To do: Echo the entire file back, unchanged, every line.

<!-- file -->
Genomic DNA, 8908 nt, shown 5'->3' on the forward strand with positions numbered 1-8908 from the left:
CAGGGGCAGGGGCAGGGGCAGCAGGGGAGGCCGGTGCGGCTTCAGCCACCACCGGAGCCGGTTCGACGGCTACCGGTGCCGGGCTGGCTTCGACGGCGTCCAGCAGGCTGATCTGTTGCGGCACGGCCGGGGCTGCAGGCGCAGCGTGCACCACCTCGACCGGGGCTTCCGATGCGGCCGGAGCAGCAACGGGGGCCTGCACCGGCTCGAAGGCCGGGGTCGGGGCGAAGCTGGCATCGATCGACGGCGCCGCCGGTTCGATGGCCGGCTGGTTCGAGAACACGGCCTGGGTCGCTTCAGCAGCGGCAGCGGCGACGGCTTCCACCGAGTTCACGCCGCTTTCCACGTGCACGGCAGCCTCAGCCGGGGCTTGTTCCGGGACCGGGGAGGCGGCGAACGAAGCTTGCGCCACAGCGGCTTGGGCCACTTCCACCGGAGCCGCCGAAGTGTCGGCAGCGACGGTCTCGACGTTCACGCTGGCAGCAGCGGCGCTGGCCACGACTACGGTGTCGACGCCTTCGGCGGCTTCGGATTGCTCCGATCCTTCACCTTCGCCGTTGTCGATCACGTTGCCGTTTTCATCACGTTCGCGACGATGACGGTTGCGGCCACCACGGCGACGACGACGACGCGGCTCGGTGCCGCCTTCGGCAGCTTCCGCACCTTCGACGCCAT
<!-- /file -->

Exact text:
Genomic DNA, 8908 nt, shown 5'->3' on the forward strand with positions numbered 1-8908 from the left:
CAGGGGCAGGGGCAGGGGCAGCAGGGGAGGCCGGTGCGGCTTCAGCCACCACCGGAGCCGGTTCGACGGCTACCGGTGCCGGGCTGGCTTCGACGGCGTCCAGCAGGCTGATCTGTTGCGGCACGGCCGGGGCTGCAGGCGCAGCGTGCACCACCTCGACCGGGGCTTCCGATGCGGCCGGAGCAGCAACGGGGGCCTGCACCGGCTCGAAGGCCGGGGTCGGGGCGAAGCTGGCATCGATCGACGGCGCCGCCGGTTCGATGGCCGGCTGGTTCGAGAACACGGCCTGGGTCGCTTCAGCAGCGGCAGCGGCGACGGCTTCCACCGAGTTCACGCCGCTTTCCACGTGCACGGCAGCCTCAGCCGGGGCTTGTTCCGGGACCGGGGAGGCGGCGAACGAAGCTTGCGCCACAGCGGCTTGGGCCACTTCCACCGGAGCCGCCGAAGTGTCGGCAGCGACGGTCTCGACGTTCACGCTGGCAGCAGCGGCGCTGGCCACGACTACGGTGTCGACGCCTTCGGCGGCTTCGGATTGCTCCGATCCTTCACCTTCGCCGTTGTCGATCACGTTGCCGTTTTCATCACGTTCGCGACGATGACGGTTGCGGCCACCACGGCGACGACGACGACGCGGCTCGGTGCCGCCTTCGGCAGCTTCCGCACCTTCGACGCCAT